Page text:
Karen Khachanov defeats Nick Kyrgios in straight sets at US Open to reach first career Grand Slam semi-final

NEW YORK — Karen Khachanov stood on the court with his arms raised, basking in the cheers of a rowdy crowd after reaching his first Grand Slam semi-final at the US Open. Not far away, Nick Kyrgios took away some of his frustration with the result being so close and yet so far on a pair of racquets.

Firstly, shortly after the final point of his 7-5, 4-6, 7-5, 6-7(3), 6-4 loss to Khachanov, Kyrgios cracked his gear against the ground – once, twice, three, four times. Then, for good measure, Kyrgios pulled another racquet from his bag, stepped back and hit this one on the sideline as well.

Kyrgios couldn’t quite follow his win over the defending champion Daniel Medvedev at Flushing Meadows, retiring in a high-quality upside-down quarter-final that began Tuesday night and ended more than 3½ hours later around 1 a.m. ET Wednesday at Arthur Ashe Stadium.

At the start of the match, two spectators were sent off after one cut the other’s hair in the stands. At the end, the late spectators were firing loudly for Kyrgios. At some point in the fourth set, chair umpire James Keothavong pleaded, “Again, ladies and gentlemen: respect both players.”

Khachanov, seeded No. 27, had been 0-2 in the major quarter-finals before this one against Kyrgios No. 23.

And he noticed who the fans seemed to favor.

“I did it! I did it, guys! Thank you. Now you’re giving me love. I appreciate it,” Khachanov said. “It was a crazy game. I expected it to be like this. I’m ready to run, to fight. … It’s the only way to beat Nick, I think.”

Khachanov will face No. 5 Casper Ruud Friday for a spot in the championship game.

“I’m really proud of myself,” Khachanov said. “I was really focused from start to finish.”

He and Kyrgios are both equipped with booming serves, and they combined for 61 aces (31 by Kyrgios). Since aces were first tracked in 1991, this was the second US Open men’s game with players with more than 30 aces. The other came in the 2004 quarter-finals between Joachim Johansson (30) and Andy Roddick (34).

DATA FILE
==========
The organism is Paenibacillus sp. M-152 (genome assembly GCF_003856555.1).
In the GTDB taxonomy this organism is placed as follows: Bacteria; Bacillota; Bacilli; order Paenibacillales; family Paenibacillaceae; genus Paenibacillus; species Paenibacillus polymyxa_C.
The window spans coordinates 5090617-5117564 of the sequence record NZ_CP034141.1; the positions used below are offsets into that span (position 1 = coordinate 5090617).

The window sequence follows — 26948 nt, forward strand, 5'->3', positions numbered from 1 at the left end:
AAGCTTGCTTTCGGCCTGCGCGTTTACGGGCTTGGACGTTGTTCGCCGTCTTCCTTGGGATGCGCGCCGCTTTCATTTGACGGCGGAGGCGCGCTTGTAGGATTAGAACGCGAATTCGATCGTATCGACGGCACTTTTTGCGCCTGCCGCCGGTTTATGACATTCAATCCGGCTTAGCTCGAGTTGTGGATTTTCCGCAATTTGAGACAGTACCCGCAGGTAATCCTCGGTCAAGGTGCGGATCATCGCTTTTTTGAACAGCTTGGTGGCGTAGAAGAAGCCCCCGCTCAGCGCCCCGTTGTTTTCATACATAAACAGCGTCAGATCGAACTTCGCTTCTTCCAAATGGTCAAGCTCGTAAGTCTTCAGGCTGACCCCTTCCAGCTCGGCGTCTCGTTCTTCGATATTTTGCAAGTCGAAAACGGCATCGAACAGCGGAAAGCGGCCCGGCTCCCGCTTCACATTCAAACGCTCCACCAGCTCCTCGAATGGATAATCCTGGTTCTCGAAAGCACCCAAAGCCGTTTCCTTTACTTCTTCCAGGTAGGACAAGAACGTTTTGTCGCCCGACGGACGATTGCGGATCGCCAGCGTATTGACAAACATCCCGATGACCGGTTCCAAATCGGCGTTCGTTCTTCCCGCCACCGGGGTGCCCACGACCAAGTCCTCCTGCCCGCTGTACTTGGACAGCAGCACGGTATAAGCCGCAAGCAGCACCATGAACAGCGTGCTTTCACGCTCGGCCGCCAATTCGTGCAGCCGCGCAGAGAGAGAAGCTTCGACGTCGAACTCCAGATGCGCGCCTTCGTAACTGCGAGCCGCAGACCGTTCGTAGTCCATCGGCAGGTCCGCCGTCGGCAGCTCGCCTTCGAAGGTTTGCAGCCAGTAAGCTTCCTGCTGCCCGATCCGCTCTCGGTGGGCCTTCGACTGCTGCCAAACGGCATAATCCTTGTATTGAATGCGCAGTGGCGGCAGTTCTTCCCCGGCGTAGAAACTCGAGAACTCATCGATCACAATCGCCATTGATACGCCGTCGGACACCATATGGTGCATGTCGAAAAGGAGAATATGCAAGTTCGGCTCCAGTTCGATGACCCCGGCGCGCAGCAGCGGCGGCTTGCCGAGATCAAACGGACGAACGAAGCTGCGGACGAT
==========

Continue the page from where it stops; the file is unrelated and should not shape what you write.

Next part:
Kyrgios and Khachanov also combined for 138 total winners (75 by Kyrgios).

Two statistics that made the difference: Kyrgios committed 58 unforced errors, Khachanov 31. And Khachanov saved 7 of the 9 break points he faced.

Kyrgios was a runner-up at Wimbledon in July and became a popular choice to win his maiden Grand Slam title at Flushing Meadows after ending No.1 Medvedev’s title defense in the fourth round.

Khachanov was barred from playing at Wimbledon this year after the All England Club banned all players from his country, Russia and Belarus due to the invasion of Ukraine. He was 150-1 to win the US Open at the start of the tournament, according to Caesars Sportsbook.

Against Kyrgios, he took key service breaks in the final game of the first and third sets. After the opening match, Kyrgios complained of knee pain and was visited by a coach.

It didn’t seem to show any ill effects once play was resumed and broke early in the second.

Kyrgios had a chance to break again at 4-all in the third but couldn’t convert, missing a forehand and then spiked his racket. Two games later, he put a backhand in the net to drop that set, then sat in his changing chair, threw down his racquet and threw a drink, drawing a caution for unsportsmanlike conduct from Keothavong.

Khachanov came within two points of victory as he led 6-5 as Kyrgios served in the fourth set. Kyrgios held on and dominated the ensuing tiebreaker to force a fifth.

Then Khachanov broke to start the final set, quickly led 3-1 and was on his way.

“The deeper you go, the higher the expectations rise,” he said. “I took a step forward.”

Information from The Associated Press and ESPN Stats & Information was used in this report.

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